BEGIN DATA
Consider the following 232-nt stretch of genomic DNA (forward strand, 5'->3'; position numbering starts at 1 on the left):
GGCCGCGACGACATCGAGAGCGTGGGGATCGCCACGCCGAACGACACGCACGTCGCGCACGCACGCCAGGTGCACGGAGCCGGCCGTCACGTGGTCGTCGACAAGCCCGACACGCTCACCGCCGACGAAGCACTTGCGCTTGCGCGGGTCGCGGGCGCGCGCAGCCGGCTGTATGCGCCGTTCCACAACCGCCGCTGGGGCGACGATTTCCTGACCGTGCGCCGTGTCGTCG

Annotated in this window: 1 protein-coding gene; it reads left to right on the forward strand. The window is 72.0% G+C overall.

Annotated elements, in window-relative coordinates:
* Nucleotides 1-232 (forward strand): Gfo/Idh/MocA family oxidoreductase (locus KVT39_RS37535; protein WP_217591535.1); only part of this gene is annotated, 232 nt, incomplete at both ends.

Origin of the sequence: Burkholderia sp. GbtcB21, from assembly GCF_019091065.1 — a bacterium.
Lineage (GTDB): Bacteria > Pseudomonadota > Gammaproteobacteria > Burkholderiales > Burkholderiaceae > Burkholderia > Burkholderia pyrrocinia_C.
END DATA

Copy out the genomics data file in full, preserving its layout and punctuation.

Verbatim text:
Consider the following 232-nt stretch of genomic DNA (forward strand, 5'->3'; position numbering starts at 1 on the left):
GGCCGCGACGACATCGAGAGCGTGGGGATCGCCACGCCGAACGACACGCACGTCGCGCACGCACGCCAGGTGCACGGAGCCGGCCGTCACGTGGTCGTCGACAAGCCCGACACGCTCACCGCCGACGAAGCACTTGCGCTTGCGCGGGTCGCGGGCGCGCGCAGCCGGCTGTATGCGCCGTTCCACAACCGCCGCTGGGGCGACGATTTCCTGACCGTGCGCCGTGTCGTCG

Annotated in this window: 1 protein-coding gene; it reads left to right on the forward strand. The window is 72.0% G+C overall.

Annotated elements, in window-relative coordinates:
* Nucleotides 1-232 (forward strand): Gfo/Idh/MocA family oxidoreductase (locus KVT39_RS37535; protein WP_217591535.1); only part of this gene is annotated, 232 nt, incomplete at both ends.

Origin of the sequence: Burkholderia sp. GbtcB21, from assembly GCF_019091065.1 — a bacterium.
Lineage (GTDB): Bacteria > Pseudomonadota > Gammaproteobacteria > Burkholderiales > Burkholderiaceae > Burkholderia > Burkholderia pyrrocinia_C.